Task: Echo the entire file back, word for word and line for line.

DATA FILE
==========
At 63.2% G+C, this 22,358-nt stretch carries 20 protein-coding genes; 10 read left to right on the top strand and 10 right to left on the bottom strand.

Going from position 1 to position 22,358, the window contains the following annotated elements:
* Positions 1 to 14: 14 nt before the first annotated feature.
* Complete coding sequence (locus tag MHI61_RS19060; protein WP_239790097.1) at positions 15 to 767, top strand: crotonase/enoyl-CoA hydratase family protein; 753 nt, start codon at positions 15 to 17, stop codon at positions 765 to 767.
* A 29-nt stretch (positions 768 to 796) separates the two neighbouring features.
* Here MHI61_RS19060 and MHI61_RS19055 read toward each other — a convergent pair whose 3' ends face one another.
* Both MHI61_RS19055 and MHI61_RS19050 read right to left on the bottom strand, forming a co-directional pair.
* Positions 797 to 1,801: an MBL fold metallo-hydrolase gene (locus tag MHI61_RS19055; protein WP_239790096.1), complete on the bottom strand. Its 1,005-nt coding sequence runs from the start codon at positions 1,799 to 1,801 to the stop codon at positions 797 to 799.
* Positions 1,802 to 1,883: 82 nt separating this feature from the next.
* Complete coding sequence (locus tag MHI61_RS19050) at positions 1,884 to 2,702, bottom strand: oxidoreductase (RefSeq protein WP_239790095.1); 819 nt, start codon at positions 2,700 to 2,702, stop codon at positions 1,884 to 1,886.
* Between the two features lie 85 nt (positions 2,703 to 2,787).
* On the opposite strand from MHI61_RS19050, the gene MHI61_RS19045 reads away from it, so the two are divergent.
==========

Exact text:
At 63.2% G+C, this 22,358-nt stretch carries 20 protein-coding genes; 10 read left to right on the top strand and 10 right to left on the bottom strand.

Going from position 1 to position 22,358, the window contains the following annotated elements:
* Positions 1 to 14: 14 nt before the first annotated feature.
* Complete coding sequence (locus tag MHI61_RS19060; protein WP_239790097.1) at positions 15 to 767, top strand: crotonase/enoyl-CoA hydratase family protein; 753 nt, start codon at positions 15 to 17, stop codon at positions 765 to 767.
* A 29-nt stretch (positions 768 to 796) separates the two neighbouring features.
* Here MHI61_RS19060 and MHI61_RS19055 read toward each other — a convergent pair whose 3' ends face one another.
* Both MHI61_RS19055 and MHI61_RS19050 read right to left on the bottom strand, forming a co-directional pair.
* Positions 797 to 1,801: an MBL fold metallo-hydrolase gene (locus tag MHI61_RS19055; protein WP_239790096.1), complete on the bottom strand. Its 1,005-nt coding sequence runs from the start codon at positions 1,799 to 1,801 to the stop codon at positions 797 to 799.
* Positions 1,802 to 1,883: 82 nt separating this feature from the next.
* Complete coding sequence (locus tag MHI61_RS19050) at positions 1,884 to 2,702, bottom strand: oxidoreductase (RefSeq protein WP_239790095.1); 819 nt, start codon at positions 2,700 to 2,702, stop codon at positions 1,884 to 1,886.
* Between the two features lie 85 nt (positions 2,703 to 2,787).
* On the opposite strand from MHI61_RS19050, the gene MHI61_RS19045 reads away from it, so the two are divergent.